Originally published on Fri August 16, 2013 7:36 am
Remember back when President Bill Clinton argued that his truthfulness about his affair with intern Monica Lewinsky depended on the meaning of the word "is"?
Though the topic may be decidedly less salacious, the Republican Party is embroiled in its own semantics gymnastics this week as its national committee members gather in Boston for their summer meeting.
The trailblazing strategist behind the 1963 March on Washington will this year be posthumously awarded the Presidential Medal of Freedom. That's a long way from the days when civil rights activists counted on Bayard Rustin's hard work, but tried to push him aside because he was gay.
For 60 years, Rustin fought for peace and equal rights — demonstrating, organizing and protesting in the United States and around the world.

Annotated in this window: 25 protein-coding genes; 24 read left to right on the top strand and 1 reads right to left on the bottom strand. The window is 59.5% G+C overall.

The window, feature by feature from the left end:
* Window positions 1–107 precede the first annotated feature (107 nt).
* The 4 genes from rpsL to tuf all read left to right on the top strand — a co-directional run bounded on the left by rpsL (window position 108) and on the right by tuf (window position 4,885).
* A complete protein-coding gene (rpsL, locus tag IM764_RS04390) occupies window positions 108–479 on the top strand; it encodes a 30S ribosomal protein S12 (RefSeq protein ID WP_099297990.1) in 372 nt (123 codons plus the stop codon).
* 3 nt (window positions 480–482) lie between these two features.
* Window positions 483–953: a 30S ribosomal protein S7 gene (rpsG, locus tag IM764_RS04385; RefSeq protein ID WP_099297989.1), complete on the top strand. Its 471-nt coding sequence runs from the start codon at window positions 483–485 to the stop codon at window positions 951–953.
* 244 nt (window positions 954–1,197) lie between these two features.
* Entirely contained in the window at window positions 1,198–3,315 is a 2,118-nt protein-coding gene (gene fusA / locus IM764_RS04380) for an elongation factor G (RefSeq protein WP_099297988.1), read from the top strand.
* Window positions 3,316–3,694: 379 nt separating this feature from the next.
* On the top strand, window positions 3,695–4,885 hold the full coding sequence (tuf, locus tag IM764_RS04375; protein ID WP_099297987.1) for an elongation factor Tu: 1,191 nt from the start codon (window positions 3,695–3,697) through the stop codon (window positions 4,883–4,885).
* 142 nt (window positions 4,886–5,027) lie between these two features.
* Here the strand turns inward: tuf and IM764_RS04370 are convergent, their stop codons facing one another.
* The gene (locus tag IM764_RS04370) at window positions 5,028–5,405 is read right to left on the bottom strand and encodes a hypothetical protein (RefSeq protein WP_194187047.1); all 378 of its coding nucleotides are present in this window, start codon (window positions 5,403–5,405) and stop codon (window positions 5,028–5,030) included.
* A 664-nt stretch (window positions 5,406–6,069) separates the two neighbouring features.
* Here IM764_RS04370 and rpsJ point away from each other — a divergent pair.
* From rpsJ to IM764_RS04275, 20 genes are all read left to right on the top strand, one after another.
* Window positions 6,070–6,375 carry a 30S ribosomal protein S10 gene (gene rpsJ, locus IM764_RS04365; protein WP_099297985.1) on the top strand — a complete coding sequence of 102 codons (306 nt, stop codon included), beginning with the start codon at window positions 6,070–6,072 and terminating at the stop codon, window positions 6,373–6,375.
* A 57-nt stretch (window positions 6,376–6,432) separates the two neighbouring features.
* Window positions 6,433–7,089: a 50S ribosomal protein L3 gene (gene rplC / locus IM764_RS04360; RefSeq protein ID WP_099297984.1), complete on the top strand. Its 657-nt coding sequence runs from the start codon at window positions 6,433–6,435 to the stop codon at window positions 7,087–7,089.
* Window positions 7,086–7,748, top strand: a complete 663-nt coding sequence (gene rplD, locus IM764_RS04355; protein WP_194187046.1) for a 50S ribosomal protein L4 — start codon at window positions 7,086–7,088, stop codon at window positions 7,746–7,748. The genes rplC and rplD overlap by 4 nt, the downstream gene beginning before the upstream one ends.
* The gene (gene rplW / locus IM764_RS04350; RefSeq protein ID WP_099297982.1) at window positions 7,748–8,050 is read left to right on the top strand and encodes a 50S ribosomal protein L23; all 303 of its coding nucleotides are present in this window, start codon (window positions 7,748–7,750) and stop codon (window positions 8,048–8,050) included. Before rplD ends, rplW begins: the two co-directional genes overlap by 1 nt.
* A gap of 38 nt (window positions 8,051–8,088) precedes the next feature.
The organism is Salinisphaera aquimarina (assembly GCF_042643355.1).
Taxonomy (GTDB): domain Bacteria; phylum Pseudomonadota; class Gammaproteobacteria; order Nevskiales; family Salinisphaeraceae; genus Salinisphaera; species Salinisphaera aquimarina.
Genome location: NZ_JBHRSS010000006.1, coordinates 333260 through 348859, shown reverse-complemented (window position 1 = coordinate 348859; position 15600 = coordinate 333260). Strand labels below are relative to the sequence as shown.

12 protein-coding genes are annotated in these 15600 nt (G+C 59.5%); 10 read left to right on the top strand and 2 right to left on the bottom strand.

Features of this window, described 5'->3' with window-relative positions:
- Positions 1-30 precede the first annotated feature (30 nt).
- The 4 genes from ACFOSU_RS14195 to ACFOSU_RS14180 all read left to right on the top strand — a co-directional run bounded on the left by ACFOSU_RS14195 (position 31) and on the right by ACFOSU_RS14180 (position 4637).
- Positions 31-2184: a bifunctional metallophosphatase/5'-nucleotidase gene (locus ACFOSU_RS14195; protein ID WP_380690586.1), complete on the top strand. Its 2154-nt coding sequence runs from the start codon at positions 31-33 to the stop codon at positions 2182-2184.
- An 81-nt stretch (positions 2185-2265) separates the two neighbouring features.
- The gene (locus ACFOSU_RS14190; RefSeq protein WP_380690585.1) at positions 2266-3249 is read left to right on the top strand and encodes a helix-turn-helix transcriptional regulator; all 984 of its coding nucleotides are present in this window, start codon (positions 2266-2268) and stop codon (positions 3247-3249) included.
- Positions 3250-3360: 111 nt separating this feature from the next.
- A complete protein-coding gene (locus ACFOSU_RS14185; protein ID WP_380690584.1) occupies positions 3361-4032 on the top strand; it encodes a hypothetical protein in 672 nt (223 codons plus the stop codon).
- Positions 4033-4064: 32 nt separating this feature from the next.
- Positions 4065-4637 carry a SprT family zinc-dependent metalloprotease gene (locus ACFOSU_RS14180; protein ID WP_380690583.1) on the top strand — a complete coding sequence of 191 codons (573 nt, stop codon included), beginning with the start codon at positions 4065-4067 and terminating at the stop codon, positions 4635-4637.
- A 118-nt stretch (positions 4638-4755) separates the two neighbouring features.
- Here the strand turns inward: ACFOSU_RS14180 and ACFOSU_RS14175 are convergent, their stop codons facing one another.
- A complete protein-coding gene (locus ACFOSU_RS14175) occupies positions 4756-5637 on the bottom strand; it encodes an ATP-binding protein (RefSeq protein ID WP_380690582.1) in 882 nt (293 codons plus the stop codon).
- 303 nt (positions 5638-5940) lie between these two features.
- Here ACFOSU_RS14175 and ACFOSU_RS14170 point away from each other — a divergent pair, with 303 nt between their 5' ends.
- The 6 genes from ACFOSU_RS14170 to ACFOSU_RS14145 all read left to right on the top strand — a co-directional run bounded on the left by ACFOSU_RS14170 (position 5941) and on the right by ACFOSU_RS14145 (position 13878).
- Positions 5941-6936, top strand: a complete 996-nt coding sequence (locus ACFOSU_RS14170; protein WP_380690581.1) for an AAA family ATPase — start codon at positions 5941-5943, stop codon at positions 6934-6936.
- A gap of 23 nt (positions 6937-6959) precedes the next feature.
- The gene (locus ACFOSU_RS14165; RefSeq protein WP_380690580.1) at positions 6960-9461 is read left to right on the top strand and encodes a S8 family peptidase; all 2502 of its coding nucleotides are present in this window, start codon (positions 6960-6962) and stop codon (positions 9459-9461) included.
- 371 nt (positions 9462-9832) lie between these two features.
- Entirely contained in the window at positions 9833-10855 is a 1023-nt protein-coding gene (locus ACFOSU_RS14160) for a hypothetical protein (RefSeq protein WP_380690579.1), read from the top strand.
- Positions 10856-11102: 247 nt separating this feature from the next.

Two years ago, Dorothy Holmes, then 75, was in the cozy pink bathroom of her home getting ready to shower when she fell. It's the type of accident that's common among older Americans — and it's often the very thing that triggers the end of independence.
"I got a big spot on my head; it almost conked me out," Holmes says in her soft voice.
She heard her husband come down the hall, "and when he turned the corner all I heard was, 'Oh God, honey, what did you do now?' After that I don't know anything 'cause I passed out," Holmes recalls.
The Los Angeles Dodgers are the hottest team in baseball. They've won 40 of their last 48 games, and Wednesday night, they came from behind in dramatic fashion to beat the New York Mets in 12 innings.
It's a remarkable turnaround for a team that was near the cellar before the All-Star break. Now, they're calling Dodgers Stadium the Magic Castle. Attendance is up, TV ratings are up, star power is up. And the on-field play is "magical," according to legendary announcer Vin Scully.